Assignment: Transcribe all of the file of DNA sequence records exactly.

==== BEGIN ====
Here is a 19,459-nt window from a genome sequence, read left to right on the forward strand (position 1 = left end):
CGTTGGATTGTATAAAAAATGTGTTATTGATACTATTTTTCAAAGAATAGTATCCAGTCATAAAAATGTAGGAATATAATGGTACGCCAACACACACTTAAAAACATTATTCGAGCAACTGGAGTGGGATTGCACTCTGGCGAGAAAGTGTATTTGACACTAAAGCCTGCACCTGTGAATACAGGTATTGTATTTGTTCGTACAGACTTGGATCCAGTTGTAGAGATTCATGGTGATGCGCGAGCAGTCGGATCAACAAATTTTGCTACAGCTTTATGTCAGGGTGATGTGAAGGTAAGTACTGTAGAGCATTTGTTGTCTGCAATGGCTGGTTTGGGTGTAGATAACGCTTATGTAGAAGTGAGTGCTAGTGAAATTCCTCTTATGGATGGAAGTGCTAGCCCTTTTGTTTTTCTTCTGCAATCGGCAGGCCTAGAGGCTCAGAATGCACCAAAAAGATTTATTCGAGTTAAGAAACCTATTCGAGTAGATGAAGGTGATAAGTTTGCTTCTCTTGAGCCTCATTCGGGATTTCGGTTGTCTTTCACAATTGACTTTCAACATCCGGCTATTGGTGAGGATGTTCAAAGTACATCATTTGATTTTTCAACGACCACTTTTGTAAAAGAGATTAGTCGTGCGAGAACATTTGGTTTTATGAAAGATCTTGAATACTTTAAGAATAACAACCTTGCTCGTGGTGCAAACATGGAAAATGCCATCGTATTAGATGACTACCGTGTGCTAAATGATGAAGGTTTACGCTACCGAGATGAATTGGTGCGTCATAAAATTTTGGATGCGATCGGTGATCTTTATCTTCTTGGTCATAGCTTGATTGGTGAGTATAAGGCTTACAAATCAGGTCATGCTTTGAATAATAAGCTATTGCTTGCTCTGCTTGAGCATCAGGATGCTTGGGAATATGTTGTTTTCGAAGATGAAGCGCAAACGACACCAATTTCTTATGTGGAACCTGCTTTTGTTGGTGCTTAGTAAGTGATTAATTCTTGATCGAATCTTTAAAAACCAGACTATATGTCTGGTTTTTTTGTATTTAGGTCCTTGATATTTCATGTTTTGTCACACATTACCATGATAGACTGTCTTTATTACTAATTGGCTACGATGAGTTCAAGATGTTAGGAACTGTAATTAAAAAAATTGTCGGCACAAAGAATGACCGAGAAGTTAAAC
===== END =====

Here is a 19,459-nt window from a genome sequence, read left to right on the forward strand (position 1 = left end):
CGTTGGATTGTATAAAAAATGTGTTATTGATACTATTTTTCAAAGAATAGTATCCAGTCATAAAAATGTAGGAATATAATGGTACGCCAACACACACTTAAAAACATTATTCGAGCAACTGGAGTGGGATTGCACTCTGGCGAGAAAGTGTATTTGACACTAAAGCCTGCACCTGTGAATACAGGTATTGTATTTGTTCGTACAGACTTGGATCCAGTTGTAGAGATTCATGGTGATGCGCGAGCAGTCGGATCAACAAATTTTGCTACAGCTTTATGTCAGGGTGATGTGAAGGTAAGTACTGTAGAGCATTTGTTGTCTGCAATGGCTGGTTTGGGTGTAGATAACGCTTATGTAGAAGTGAGTGCTAGTGAAATTCCTCTTATGGATGGAAGTGCTAGCCCTTTTGTTTTTCTTCTGCAATCGGCAGGCCTAGAGGCTCAGAATGCACCAAAAAGATTTATTCGAGTTAAGAAACCTATTCGAGTAGATGAAGGTGATAAGTTTGCTTCTCTTGAGCCTCATTCGGGATTTCGGTTGTCTTTCACAATTGACTTTCAACATCCGGCTATTGGTGAGGATGTTCAAAGTACATCATTTGATTTTTCAACGACCACTTTTGTAAAAGAGATTAGTCGTGCGAGAACATTTGGTTTTATGAAAGATCTTGAATACTTTAAGAATAACAACCTTGCTCGTGGTGCAAACATGGAAAATGCCATCGTATTAGATGACTACCGTGTGCTAAATGATGAAGGTTTACGCTACCGAGATGAATTGGTGCGTCATAAAATTTTGGATGCGATCGGTGATCTTTATCTTCTTGGTCATAGCTTGATTGGTGAGTATAAGGCTTACAAATCAGGTCATGCTTTGAATAATAAGCTATTGCTTGCTCTGCTTGAGCATCAGGATGCTTGGGAATATGTTGTTTTCGAAGATGAAGCGCAAACGACACCAATTTCTTATGTGGAACCTGCTTTTGTTGGTGCTTAGTAAGTGATTAATTCTTGATCGAATCTTTAAAAACCAGACTATATGTCTGGTTTTTTTGTATTTAGGTCCTTGATATTTCATGTTTTGTCACACATTACCATGATAGACTGTCTTTATTACTAATTGGCTACGATGAGTTCAAGATGTTAGGAACTGTAATTAAAAAAATTGTCGGCACAAAGAATGACCGAGAAGTTAAAC